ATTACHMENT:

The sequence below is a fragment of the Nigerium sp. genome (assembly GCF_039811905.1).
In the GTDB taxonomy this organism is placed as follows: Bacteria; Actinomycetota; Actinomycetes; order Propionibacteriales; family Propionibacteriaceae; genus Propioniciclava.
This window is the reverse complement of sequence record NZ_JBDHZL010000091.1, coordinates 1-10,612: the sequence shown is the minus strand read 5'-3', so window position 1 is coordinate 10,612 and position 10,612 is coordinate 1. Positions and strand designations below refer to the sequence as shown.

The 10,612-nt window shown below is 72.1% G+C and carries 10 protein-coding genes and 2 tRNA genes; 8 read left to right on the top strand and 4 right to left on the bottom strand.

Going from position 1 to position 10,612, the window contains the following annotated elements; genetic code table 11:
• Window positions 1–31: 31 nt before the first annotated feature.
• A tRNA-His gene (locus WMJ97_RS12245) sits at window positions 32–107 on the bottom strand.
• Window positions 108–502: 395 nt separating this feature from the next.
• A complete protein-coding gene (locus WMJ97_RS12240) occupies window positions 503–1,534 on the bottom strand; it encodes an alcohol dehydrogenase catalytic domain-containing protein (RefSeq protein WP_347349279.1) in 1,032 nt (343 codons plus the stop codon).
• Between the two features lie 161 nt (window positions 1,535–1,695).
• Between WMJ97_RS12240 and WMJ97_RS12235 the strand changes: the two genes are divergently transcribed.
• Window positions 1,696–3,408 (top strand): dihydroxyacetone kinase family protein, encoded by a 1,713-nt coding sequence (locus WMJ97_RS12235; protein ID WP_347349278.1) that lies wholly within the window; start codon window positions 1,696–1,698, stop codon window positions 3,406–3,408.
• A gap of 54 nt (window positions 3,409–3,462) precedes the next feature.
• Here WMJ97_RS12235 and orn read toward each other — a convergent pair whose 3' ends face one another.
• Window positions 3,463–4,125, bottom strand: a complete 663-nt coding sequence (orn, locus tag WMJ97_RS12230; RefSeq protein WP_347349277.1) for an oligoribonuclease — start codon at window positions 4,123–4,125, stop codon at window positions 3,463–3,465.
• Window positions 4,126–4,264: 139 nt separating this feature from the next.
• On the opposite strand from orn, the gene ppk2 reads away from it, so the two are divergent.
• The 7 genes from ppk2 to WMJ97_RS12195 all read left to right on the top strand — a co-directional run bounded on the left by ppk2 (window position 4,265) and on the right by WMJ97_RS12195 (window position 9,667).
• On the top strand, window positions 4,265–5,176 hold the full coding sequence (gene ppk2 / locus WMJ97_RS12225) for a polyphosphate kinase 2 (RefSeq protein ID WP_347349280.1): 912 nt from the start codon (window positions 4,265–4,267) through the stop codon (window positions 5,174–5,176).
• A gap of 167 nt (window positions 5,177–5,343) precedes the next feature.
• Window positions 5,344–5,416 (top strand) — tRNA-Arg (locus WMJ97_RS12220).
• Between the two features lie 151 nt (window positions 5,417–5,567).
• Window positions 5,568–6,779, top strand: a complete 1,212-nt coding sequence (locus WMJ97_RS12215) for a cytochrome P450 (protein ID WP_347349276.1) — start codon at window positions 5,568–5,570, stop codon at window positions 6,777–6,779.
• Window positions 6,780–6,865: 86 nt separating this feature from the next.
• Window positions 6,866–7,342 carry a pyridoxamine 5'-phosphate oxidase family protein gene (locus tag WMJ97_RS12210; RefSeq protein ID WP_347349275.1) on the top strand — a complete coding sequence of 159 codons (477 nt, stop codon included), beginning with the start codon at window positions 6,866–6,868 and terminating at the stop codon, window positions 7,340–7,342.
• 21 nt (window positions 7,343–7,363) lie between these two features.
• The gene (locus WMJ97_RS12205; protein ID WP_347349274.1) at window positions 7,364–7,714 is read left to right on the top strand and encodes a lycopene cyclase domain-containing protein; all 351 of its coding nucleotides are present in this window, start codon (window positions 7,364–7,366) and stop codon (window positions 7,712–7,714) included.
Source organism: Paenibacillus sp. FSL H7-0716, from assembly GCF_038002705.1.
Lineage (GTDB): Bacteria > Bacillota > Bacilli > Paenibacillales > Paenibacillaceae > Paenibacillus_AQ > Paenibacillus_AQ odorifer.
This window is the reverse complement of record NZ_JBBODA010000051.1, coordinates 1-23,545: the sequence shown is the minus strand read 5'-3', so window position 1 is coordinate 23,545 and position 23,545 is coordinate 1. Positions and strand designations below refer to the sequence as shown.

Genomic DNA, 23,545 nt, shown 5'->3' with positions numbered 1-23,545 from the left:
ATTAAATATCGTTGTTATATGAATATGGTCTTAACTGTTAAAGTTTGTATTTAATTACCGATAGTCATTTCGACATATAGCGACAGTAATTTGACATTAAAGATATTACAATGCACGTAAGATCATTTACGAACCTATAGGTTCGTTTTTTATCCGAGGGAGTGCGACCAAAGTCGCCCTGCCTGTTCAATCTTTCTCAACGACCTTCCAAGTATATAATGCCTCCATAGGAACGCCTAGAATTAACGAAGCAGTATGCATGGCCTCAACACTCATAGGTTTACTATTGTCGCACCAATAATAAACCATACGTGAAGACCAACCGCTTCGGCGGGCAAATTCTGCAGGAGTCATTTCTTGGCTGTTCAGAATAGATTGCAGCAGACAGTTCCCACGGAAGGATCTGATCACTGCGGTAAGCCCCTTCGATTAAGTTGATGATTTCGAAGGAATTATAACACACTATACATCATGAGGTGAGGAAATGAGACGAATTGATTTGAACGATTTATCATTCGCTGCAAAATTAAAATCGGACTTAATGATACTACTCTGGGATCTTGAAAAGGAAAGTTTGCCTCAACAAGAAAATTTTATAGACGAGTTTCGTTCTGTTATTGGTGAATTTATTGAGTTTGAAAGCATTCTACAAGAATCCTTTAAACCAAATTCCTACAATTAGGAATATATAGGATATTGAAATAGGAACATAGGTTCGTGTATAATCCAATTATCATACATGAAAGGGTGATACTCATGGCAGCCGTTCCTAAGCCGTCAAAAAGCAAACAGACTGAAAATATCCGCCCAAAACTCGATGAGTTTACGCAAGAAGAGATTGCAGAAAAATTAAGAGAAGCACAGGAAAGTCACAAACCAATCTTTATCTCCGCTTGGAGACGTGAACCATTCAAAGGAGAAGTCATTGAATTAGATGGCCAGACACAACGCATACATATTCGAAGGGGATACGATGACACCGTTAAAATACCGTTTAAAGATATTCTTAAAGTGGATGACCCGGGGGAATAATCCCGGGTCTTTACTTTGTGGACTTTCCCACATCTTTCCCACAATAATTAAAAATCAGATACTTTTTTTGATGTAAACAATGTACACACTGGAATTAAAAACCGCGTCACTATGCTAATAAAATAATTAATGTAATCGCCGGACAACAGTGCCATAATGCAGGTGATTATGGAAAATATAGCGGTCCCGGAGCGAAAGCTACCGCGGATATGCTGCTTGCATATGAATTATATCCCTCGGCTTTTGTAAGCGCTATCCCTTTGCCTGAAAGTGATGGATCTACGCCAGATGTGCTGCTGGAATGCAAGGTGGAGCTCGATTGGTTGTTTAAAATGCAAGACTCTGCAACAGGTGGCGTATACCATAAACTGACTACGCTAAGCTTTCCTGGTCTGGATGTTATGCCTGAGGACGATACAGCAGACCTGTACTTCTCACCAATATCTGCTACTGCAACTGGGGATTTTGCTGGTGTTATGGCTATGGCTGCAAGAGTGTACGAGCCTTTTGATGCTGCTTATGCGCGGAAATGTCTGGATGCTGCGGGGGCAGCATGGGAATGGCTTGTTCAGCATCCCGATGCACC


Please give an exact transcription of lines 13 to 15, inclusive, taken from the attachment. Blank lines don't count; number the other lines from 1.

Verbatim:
• A gap of 54 nt (window positions 3,409–3,462) precedes the next feature.
• Here WMJ97_RS12235 and orn read toward each other — a convergent pair whose 3' ends face one another.
• Window positions 3,463–4,125, bottom strand: a complete 663-nt coding sequence (orn, locus tag WMJ97_RS12230; RefSeq protein WP_347349277.1) for an oligoribonuclease — start codon at window positions 4,123–4,125, stop codon at window positions 3,463–3,465.